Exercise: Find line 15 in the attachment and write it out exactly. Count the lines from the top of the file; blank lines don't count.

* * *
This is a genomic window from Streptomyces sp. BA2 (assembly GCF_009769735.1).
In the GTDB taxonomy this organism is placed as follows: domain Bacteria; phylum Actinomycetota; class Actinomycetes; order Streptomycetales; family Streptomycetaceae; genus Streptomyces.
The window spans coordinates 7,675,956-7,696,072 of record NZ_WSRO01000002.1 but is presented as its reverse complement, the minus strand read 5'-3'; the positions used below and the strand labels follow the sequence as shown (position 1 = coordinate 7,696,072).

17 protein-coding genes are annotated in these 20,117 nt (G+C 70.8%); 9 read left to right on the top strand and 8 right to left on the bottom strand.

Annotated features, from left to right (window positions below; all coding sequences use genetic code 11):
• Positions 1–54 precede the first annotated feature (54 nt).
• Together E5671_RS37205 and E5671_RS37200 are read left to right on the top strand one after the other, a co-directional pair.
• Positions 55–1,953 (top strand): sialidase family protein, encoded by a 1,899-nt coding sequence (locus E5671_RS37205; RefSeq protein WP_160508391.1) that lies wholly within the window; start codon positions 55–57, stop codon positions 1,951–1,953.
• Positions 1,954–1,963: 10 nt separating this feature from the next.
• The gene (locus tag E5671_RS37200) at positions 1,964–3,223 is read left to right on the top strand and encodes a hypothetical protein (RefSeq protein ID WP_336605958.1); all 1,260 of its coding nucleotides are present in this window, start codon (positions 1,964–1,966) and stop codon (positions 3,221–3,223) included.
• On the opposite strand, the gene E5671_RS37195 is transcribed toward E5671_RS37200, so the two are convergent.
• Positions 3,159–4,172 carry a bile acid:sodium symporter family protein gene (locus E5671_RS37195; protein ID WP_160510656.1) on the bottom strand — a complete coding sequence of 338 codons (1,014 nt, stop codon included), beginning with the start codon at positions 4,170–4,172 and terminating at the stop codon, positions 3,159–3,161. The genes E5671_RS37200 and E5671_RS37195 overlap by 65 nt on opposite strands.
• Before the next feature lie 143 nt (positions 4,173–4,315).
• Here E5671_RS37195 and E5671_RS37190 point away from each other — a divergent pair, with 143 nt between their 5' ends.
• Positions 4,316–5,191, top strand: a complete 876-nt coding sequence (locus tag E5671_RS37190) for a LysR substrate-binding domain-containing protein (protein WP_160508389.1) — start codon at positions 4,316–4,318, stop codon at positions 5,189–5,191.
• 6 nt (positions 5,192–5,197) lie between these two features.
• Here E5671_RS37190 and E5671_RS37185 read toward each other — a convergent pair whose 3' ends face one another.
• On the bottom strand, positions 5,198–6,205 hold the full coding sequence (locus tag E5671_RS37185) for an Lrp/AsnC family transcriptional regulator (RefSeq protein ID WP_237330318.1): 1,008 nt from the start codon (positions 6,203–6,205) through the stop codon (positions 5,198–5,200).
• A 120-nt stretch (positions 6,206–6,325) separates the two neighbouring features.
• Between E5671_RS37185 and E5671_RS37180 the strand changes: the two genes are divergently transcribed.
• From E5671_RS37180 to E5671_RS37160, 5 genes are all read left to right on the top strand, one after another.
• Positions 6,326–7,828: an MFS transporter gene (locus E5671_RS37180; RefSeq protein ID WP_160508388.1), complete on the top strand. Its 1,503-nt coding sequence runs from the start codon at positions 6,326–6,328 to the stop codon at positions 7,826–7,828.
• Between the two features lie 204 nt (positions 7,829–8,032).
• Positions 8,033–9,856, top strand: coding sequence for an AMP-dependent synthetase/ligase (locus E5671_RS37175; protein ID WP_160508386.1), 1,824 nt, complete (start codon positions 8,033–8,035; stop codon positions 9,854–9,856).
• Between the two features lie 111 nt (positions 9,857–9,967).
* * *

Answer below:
• Positions 4,316–5,191, top strand: a complete 876-nt coding sequence (locus tag E5671_RS37190) for a LysR substrate-binding domain-containing protein (protein WP_160508389.1) — start codon at positions 4,316–4,318, stop codon at positions 5,189–5,191.